Pope Speeds up Opening of Beatification Process of Sister Lucia

Source: FSSPX News


Pope Benedict XVI has decided to speed up the opening of the cause of beatification and canonization of Sr. Lucia dos Santos (1907-2005), one of the three witnesses of the apparitions of the Blessed Virgin in Fatima (Portugal) in 1917.

In a communiqué released on February 13, 2008, late in the afternoon, the Congregation for the Causes of Saints announced that the pope had chosen to dispense with the mandatory five-year delay usually required after the death of a servant of God before the opening of his (her) cause. The Portuguese seer had died on February 13, 2005, at the age of 97.

Three years, day for day ,after the death of Sister Lucia, Cardinal José Saraiva Martins celebrated Mass in Coimbra (Portugal) where she lived from 1948 until 2005. At the end of the Mass, the Portuguese cardinal announced that Benedict XVI had decided “to dispense with the two years missing before the opening of the cause of Sister Lucia dos Santos.”

The pope alone has the power to remove the five-year delay before the opening of a cause. This delay was imposed by John Paul II in the Apostolic Constitution Divinus Perfectionis Magister published in 1983. To date, two other cases benefited from such a dispensation: Mother Teresa of Calcutta (1910-1997) in December 1998 (14 months after her death), and John Paul II in May 2005 (only a month after his death).

Bishop Antonio Augusto dos Santos Marto, of Leira-Fatima, expressed his “joy” on the airwaves of Radio Vatican: “I speak in my own name but also on behalf of the shrine and of the pilgrims,” said the Portuguese bishop. “The news and novelty of the announcement coming from the Vatican concerning the dispensation of the canonical delay to begin the process of beatification of Sister Lucia has been received by us all with joy and gratitude to the Holy Father. It means the acknowledgment of the significance of the sanctity of a witness of the apparitions and message of Fatima, who first lived this holiness to which the very message of Fatima is calling us. For us, it has truly been a joy: we are pleased precisely because the importance of the Fatima message is thus brought into relief.”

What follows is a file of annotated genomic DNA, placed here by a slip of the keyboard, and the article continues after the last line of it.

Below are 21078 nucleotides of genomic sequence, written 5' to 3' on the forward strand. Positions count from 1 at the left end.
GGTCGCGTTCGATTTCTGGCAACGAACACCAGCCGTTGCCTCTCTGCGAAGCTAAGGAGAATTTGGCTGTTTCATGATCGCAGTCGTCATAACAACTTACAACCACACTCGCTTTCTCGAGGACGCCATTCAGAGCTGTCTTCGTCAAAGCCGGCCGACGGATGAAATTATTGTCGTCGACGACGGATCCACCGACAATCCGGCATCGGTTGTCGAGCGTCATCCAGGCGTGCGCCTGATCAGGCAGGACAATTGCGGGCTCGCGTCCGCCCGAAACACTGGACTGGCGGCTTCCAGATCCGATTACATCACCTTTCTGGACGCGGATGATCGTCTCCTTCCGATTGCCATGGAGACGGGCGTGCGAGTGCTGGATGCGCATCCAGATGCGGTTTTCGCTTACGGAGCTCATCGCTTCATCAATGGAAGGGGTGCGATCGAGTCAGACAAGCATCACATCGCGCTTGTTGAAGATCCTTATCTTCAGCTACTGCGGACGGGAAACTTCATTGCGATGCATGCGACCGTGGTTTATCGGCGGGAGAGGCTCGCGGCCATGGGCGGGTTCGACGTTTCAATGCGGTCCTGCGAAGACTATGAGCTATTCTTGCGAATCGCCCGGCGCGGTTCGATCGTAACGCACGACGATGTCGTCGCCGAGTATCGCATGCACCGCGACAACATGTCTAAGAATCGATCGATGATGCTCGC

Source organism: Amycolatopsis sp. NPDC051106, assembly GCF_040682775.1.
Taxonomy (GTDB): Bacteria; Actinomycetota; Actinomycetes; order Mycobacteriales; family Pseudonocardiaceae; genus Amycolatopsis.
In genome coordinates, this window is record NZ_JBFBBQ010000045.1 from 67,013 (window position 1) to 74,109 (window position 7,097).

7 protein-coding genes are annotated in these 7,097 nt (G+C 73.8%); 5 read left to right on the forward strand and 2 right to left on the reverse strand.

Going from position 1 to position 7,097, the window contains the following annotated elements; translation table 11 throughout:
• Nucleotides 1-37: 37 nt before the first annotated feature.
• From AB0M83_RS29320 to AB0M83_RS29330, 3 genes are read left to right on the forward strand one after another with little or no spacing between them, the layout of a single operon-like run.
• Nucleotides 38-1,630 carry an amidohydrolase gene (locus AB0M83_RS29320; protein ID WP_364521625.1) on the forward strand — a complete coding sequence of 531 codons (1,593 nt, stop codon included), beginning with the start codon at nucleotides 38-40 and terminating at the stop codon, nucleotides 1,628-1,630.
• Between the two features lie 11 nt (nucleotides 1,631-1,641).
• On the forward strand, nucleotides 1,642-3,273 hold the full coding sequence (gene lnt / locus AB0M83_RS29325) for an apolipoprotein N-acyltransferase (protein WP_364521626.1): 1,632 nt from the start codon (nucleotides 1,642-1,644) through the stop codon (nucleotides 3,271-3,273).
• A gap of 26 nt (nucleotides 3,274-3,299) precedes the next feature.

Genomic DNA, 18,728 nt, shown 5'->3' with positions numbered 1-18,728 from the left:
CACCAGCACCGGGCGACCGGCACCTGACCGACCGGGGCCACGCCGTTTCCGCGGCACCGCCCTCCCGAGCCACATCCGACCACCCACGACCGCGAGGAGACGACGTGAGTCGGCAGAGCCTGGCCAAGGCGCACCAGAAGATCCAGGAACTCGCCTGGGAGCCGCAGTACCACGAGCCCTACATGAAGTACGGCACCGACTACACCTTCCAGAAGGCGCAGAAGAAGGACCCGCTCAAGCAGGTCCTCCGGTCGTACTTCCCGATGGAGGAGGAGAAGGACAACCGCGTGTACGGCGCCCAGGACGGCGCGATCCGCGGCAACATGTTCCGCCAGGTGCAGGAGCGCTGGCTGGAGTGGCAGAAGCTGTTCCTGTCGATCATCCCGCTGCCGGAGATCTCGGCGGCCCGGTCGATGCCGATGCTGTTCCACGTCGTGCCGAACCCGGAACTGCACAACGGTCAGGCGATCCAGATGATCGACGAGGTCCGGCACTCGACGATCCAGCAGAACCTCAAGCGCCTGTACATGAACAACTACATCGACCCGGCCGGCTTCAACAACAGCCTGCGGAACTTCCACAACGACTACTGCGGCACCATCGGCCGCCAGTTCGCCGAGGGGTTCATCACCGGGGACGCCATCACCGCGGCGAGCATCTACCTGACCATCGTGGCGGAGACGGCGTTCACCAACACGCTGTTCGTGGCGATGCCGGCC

As for the spiritual personality of Sister Lucia, the bishop of Coimbra specified: “Sister Lucia was a witness and a living memory of the Fatima message for almost a century: she died 97 years of age. Her main virtue was that she tried to live the message in its simplicity. She was especially a lover of God’s beauty, as we can read in her Memoirs and in the example of her life. She lived with simplicity and at the same time with the joy of someone in love with God. In this respect, she was contagious, because people could feel this, and that is why they came in droves to see her, to hear her whenever it was possible. You could see that when her funeral was celebrated in Coimbra, a multitude of faithful accompanied her. Her holiness, very simple and popular because accessible to all, and the meditations she left us in her books, reveal the transparency of her soul and heart, which tried to communicate with the faithful.”

Concerning the Fatima message, the Portuguese bishop added: “At first sight, what is most striking in the message is that it is not limited only to the personal lives of the seers, but has a universal scope. It refers to the most dramatic and tragic events of the history of the 20th century, to the sufferings of mankind and also of the Church and of the martyrs of the 20th century, as well as to the cause of peace. The heart of the message is conversion in its most theological and also its most global sense. It is a call to bring the adoration of God in His trinitarian mystery of love into the center of the life of the Church and of the world. Next, it is an appeal to the conversion of hearts to this God of love, and to reparation, according to the language of that time (sic). And its meaning is deeply up to date, because it calls the faithful not to be resigned to the triviality and fatality of evil in the world, and hence they are to feel called to make reparation, i.e. to renew their lives and the world, to begin with the renewal of hearts. To me, it is a message of consolation, of mercy, and also of great hope for the Church and the world.

Editor: It is worth noting that in the mouth of the bishop of Fatima, reparation is synonymous with renewal of heart, of life, and of the world, which is a fruit of the reparation made for the offenses done to God by sin. We can obtain the effect only if we clearly understand the cause: reparation for our sins and for the sins committed in the world. If we listen to the bishop, the message of Fatima would no longer be an invitation to prayer and penance (according to the language of the time!), but an incitation to prayer and to the renewal of heart, of life and of the world. Was is then really worth it to show the three little shepherds the reality of hell to which sin leads?